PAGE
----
Prenatal and Postnatal Environmental Tobacco Smoke Exposure and Children's Health

Joseph R. DiFranza, C. Andrew Aligne, Michael Weitzman

Research output: Contribution to journalReview articlepeer-review


Children's exposure to tobacco constituents during fetal development and via environmental tobacco smoke (ETS) exposure is perhaps the most ubiquitous and hazardous of children's environmental exposures. A large literature links both prenatal maternal smoking and children's ETS exposure to decreased lung growth and increased rates of respiratory tract infections, otitis media, and childhood asthma, with the severity of these problems increasing with increased exposure. Sudden infant death syndrome, behavioral problems, neuro-cognitive decrements, and increased rates of adolescent smoking also are associated with such exposures. Studies of each of these problems suggest independent effects of both pre- and postnatal exposure for each, with the respiratory risk associated with parental smoking seeming to be greatest during fetal development and the first several years of life.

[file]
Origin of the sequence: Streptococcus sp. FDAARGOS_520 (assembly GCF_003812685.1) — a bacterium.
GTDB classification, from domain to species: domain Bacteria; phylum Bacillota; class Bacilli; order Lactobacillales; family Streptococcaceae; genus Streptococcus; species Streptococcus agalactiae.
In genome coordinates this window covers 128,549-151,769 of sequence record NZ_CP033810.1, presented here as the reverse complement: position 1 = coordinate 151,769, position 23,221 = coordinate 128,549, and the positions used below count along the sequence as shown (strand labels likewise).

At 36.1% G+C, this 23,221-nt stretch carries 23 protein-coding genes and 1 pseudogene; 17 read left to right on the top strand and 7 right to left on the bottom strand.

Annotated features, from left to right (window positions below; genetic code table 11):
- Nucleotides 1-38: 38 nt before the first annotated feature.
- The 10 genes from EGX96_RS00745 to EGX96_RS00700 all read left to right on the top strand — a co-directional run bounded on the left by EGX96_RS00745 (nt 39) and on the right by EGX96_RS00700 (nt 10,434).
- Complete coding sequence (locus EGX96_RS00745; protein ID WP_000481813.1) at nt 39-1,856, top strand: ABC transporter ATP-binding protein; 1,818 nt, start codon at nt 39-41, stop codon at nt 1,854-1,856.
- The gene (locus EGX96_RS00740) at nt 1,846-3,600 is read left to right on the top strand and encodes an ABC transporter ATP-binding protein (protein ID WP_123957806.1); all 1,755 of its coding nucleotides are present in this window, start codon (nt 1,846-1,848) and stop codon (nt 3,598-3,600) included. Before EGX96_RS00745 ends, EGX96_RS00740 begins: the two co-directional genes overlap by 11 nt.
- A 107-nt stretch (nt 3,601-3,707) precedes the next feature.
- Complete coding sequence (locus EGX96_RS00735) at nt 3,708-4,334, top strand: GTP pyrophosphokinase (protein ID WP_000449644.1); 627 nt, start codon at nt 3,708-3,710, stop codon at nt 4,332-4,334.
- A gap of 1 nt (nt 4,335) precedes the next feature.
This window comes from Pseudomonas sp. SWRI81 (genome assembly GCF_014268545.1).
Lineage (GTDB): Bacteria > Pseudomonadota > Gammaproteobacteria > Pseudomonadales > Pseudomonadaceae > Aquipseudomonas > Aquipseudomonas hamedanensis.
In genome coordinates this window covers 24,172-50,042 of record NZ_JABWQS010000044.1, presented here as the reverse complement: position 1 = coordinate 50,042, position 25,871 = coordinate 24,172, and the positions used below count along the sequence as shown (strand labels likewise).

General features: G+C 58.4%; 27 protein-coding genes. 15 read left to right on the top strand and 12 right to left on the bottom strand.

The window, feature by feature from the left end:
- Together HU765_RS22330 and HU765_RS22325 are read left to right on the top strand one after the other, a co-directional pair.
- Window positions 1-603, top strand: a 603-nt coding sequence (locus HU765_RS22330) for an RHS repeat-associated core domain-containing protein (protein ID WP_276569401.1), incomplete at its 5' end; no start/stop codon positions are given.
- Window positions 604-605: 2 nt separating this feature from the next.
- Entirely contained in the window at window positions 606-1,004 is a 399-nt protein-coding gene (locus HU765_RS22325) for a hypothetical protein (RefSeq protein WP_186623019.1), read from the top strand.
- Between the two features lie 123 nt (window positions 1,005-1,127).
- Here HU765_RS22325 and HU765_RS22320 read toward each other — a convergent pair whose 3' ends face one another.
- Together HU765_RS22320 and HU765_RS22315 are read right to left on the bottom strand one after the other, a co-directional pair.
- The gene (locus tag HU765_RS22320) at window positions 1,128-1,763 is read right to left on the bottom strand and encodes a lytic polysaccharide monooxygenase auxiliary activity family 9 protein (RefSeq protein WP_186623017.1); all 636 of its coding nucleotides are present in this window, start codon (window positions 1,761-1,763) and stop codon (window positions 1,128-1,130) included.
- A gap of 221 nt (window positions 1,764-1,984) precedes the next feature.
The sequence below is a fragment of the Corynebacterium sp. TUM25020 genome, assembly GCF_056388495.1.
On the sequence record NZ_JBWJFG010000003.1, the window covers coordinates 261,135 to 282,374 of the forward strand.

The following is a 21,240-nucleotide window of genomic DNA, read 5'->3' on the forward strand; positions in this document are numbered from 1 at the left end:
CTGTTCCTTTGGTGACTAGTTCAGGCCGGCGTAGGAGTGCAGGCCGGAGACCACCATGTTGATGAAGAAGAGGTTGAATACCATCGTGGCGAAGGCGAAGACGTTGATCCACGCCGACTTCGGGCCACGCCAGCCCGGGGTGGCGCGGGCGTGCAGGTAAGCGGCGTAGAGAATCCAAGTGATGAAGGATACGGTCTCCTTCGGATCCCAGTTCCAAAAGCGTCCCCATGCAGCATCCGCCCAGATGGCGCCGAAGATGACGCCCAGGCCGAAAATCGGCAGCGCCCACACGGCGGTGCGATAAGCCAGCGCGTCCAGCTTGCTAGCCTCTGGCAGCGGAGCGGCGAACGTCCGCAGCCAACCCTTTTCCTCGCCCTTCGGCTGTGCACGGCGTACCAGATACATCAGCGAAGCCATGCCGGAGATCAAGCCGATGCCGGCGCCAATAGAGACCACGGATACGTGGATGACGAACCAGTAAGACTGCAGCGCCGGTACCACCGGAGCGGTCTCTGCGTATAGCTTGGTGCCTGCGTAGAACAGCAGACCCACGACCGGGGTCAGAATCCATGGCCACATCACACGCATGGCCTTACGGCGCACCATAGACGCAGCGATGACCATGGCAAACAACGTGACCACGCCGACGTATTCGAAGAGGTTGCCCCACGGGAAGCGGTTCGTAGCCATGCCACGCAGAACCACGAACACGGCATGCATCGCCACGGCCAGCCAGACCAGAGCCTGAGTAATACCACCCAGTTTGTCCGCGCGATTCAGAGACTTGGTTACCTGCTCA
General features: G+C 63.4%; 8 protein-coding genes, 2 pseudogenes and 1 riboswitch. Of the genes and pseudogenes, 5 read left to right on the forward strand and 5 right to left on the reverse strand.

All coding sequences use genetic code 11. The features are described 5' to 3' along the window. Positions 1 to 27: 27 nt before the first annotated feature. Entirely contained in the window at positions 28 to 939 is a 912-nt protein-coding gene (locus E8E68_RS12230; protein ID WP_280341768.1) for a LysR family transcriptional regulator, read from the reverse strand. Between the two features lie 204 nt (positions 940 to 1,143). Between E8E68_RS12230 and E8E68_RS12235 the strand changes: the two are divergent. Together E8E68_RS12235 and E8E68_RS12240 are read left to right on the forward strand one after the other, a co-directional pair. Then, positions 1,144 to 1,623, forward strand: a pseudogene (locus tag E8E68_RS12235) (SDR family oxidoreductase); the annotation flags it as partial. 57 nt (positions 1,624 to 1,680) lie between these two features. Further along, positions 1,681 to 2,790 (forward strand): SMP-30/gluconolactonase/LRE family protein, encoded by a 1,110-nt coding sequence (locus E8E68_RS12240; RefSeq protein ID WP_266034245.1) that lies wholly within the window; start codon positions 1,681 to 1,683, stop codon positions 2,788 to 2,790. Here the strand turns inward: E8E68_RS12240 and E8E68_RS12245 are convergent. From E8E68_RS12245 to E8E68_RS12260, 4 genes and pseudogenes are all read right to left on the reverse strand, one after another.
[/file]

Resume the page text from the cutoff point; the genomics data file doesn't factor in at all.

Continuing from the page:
Original languageEnglish (US)
Pages (from-to)1007-1015
Number of pages9
Issue number4 II
StatePublished - Apr 2004


  • Asthma
  • Children
  • Environmental tobacco smoke
  • Otitis media
  • Prenatal
  • SIDS

ASJC Scopus subject areas

  • Pediatrics, Perinatology, and Child Health


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